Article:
On February 11, 1990, Nelson Mandela walked out of Victor Verster Prison after spending 27 years in detention under the South African apartheid regime—a pivotal moment in the history of the nation and the world. This marked the beginning of the end for a racist oppression embedded in culture and codified in law, with Mandela embodying the spirit of the peace, democracy, and freedom that would take its place. In 1994, South Africa held its first fully representative democratic national election—now open to all races—which would see Mandela elected as the country's first black president.
While on the campaign trail on February 2, 1994, Mandela returned to Victor Verster Prison to reenact his liberation, lighting a 'flame of freedom'—using the torch here offered—to honor those who suffered to end apartheid. Mandela gathered with others who had been held as political prisoners and he was presented this torch at the prison gate, then lighted the symbolic flame, freed some doves, and placed a wreath on the razor wire hedge erected at the prison entrance. He then rode past adoring crowds to a rally at the soccer stadium in Paarl.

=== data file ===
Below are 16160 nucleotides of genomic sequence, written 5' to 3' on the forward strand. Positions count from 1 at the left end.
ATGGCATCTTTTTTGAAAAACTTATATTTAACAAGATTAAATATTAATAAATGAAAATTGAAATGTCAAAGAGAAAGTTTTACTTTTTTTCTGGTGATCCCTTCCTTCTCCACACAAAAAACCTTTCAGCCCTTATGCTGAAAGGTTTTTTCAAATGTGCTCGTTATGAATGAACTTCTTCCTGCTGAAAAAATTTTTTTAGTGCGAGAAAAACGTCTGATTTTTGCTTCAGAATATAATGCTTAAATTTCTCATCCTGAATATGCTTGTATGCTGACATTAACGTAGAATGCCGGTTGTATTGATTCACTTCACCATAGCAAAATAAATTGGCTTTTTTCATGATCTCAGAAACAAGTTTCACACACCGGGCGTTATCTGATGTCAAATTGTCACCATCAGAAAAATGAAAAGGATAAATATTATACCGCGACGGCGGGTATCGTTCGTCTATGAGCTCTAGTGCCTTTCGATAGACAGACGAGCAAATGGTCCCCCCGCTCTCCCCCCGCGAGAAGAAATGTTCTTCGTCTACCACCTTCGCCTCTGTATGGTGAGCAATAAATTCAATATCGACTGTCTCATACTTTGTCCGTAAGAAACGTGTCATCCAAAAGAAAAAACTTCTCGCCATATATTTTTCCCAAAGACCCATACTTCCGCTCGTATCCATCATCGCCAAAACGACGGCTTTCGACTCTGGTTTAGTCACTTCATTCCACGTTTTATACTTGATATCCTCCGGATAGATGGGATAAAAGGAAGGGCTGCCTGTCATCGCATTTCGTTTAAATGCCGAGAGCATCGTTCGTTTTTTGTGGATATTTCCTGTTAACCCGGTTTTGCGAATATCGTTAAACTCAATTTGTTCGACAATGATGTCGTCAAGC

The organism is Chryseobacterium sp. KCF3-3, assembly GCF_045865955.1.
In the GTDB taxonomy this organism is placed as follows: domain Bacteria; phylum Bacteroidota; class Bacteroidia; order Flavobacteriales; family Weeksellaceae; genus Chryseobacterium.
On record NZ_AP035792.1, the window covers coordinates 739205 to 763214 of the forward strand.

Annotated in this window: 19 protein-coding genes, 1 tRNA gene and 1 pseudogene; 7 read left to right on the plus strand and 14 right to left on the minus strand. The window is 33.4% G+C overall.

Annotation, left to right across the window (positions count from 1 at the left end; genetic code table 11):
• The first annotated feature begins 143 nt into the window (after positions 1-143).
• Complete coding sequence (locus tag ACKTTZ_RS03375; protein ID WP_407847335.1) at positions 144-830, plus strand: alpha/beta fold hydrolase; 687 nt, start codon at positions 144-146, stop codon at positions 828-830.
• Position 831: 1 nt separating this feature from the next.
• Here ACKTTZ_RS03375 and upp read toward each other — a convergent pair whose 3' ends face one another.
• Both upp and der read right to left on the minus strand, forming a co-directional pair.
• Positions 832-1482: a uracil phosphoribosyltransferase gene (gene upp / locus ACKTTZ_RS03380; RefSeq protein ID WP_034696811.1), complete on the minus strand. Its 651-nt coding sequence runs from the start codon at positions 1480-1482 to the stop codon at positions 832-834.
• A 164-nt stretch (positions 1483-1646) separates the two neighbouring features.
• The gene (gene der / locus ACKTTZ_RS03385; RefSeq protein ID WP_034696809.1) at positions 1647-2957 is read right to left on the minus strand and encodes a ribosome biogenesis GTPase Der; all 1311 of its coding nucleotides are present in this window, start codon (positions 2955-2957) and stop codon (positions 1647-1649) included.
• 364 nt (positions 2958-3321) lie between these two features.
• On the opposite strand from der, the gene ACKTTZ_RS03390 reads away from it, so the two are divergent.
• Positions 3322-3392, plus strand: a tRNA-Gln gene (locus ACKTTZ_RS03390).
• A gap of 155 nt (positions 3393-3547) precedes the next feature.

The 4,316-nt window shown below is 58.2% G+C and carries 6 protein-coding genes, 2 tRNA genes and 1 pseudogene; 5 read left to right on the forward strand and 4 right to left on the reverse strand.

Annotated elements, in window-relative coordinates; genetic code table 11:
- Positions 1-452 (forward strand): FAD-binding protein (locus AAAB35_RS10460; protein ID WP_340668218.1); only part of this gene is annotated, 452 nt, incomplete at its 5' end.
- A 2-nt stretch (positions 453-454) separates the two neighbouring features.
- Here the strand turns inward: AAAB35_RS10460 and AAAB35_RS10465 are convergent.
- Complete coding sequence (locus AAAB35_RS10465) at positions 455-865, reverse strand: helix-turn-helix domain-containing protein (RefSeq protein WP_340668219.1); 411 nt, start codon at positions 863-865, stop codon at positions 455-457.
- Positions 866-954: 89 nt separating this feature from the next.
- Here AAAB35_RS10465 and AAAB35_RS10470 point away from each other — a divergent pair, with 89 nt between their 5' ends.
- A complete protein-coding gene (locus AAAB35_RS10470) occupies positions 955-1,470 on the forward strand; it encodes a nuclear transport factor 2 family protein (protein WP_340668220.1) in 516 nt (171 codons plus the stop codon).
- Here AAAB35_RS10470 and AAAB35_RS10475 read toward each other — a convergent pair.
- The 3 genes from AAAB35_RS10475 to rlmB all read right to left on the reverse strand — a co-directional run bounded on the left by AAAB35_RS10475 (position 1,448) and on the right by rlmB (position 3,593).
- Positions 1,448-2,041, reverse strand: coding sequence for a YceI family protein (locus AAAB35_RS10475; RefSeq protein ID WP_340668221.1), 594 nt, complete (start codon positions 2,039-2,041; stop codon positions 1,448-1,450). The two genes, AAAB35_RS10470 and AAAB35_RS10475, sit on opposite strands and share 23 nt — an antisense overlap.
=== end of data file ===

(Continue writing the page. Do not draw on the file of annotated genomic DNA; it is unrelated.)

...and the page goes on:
Mandela's torch, which was actually fabricated for the event inside the Victor Verster Prison, measures 21″ long and is constructed of an iron-type metal, with the flame holder punctured in a rudimentary pattern to allow the flame to breath; the charred remnants of the wick remain inside. The handle is a wrapped with a hard black woven grip. This was the only torch used by Mandela on this historic occasion, and it is accompanied by an abundance of photographic and video evidence as well as letters of provenance. Following the final rally held in Retreat Cape Province, Mandela presented the torch to a white worker who had assembled the platforms and staging for the rally, James David Sansom, as a token of appreciation and unity. A truly fantastic artifact of the utmost historical significance.
Terms and abbreviations used in our descriptions.